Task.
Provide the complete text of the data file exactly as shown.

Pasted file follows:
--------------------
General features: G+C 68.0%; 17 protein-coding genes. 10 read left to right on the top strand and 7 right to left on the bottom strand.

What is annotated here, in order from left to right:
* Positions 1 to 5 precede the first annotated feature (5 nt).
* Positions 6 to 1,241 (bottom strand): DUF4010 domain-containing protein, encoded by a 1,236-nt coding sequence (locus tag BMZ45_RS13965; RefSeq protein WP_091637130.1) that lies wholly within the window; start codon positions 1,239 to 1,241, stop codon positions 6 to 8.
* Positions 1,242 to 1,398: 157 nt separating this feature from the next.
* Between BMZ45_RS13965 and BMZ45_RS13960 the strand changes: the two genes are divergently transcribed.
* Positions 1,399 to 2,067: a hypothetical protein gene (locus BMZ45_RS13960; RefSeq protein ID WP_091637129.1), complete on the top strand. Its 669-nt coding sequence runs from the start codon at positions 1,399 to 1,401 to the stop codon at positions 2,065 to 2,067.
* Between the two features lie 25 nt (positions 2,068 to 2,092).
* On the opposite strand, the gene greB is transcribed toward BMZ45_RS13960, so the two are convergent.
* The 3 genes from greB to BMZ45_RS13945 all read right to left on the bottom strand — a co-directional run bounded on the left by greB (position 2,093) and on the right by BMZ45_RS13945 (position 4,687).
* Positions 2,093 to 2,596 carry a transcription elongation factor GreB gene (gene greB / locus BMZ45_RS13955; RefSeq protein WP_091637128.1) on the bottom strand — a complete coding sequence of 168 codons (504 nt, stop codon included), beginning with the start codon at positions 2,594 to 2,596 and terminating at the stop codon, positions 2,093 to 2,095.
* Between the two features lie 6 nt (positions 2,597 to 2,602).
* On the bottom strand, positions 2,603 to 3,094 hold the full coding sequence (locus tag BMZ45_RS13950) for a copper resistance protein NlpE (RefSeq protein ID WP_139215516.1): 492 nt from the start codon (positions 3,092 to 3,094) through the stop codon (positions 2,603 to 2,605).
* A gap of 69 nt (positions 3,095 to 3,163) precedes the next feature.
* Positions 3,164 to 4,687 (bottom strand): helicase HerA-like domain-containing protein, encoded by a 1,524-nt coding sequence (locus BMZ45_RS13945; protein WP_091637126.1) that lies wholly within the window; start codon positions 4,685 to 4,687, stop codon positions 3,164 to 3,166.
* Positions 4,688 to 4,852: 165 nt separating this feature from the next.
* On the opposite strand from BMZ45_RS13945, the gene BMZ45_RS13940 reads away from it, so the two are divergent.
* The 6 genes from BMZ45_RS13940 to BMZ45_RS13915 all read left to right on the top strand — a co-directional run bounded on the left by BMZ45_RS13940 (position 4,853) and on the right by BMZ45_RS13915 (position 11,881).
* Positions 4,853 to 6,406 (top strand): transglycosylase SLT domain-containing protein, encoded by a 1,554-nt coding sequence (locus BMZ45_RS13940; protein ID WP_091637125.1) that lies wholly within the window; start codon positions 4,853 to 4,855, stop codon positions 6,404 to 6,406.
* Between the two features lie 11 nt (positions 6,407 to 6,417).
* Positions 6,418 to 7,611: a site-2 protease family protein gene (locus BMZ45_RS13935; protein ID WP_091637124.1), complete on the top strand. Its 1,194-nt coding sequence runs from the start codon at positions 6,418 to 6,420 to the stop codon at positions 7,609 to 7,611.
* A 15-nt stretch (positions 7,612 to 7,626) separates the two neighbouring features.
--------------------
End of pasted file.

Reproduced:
General features: G+C 68.0%; 17 protein-coding genes. 10 read left to right on the top strand and 7 right to left on the bottom strand.

What is annotated here, in order from left to right:
* Positions 1 to 5 precede the first annotated feature (5 nt).
* Positions 6 to 1,241 (bottom strand): DUF4010 domain-containing protein, encoded by a 1,236-nt coding sequence (locus tag BMZ45_RS13965; RefSeq protein WP_091637130.1) that lies wholly within the window; start codon positions 1,239 to 1,241, stop codon positions 6 to 8.
* Positions 1,242 to 1,398: 157 nt separating this feature from the next.
* Between BMZ45_RS13965 and BMZ45_RS13960 the strand changes: the two genes are divergently transcribed.
* Positions 1,399 to 2,067: a hypothetical protein gene (locus BMZ45_RS13960; RefSeq protein ID WP_091637129.1), complete on the top strand. Its 669-nt coding sequence runs from the start codon at positions 1,399 to 1,401 to the stop codon at positions 2,065 to 2,067.
* Between the two features lie 25 nt (positions 2,068 to 2,092).
* On the opposite strand, the gene greB is transcribed toward BMZ45_RS13960, so the two are convergent.
* The 3 genes from greB to BMZ45_RS13945 all read right to left on the bottom strand — a co-directional run bounded on the left by greB (position 2,093) and on the right by BMZ45_RS13945 (position 4,687).
* Positions 2,093 to 2,596 carry a transcription elongation factor GreB gene (gene greB / locus BMZ45_RS13955; RefSeq protein WP_091637128.1) on the bottom strand — a complete coding sequence of 168 codons (504 nt, stop codon included), beginning with the start codon at positions 2,594 to 2,596 and terminating at the stop codon, positions 2,093 to 2,095.
* Between the two features lie 6 nt (positions 2,597 to 2,602).
* On the bottom strand, positions 2,603 to 3,094 hold the full coding sequence (locus tag BMZ45_RS13950) for a copper resistance protein NlpE (RefSeq protein ID WP_139215516.1): 492 nt from the start codon (positions 3,092 to 3,094) through the stop codon (positions 2,603 to 2,605).
* A gap of 69 nt (positions 3,095 to 3,163) precedes the next feature.
* Positions 3,164 to 4,687 (bottom strand): helicase HerA-like domain-containing protein, encoded by a 1,524-nt coding sequence (locus BMZ45_RS13945; protein WP_091637126.1) that lies wholly within the window; start codon positions 4,685 to 4,687, stop codon positions 3,164 to 3,166.
* Positions 4,688 to 4,852: 165 nt separating this feature from the next.
* On the opposite strand from BMZ45_RS13945, the gene BMZ45_RS13940 reads away from it, so the two are divergent.
* The 6 genes from BMZ45_RS13940 to BMZ45_RS13915 all read left to right on the top strand — a co-directional run bounded on the left by BMZ45_RS13940 (position 4,853) and on the right by BMZ45_RS13915 (position 11,881).
* Positions 4,853 to 6,406 (top strand): transglycosylase SLT domain-containing protein, encoded by a 1,554-nt coding sequence (locus BMZ45_RS13940; protein ID WP_091637125.1) that lies wholly within the window; start codon positions 4,853 to 4,855, stop codon positions 6,404 to 6,406.
* Between the two features lie 11 nt (positions 6,407 to 6,417).
* Positions 6,418 to 7,611: a site-2 protease family protein gene (locus BMZ45_RS13935; protein ID WP_091637124.1), complete on the top strand. Its 1,194-nt coding sequence runs from the start codon at positions 6,418 to 6,420 to the stop codon at positions 7,609 to 7,611.
* A 15-nt stretch (positions 7,612 to 7,626) separates the two neighbouring features.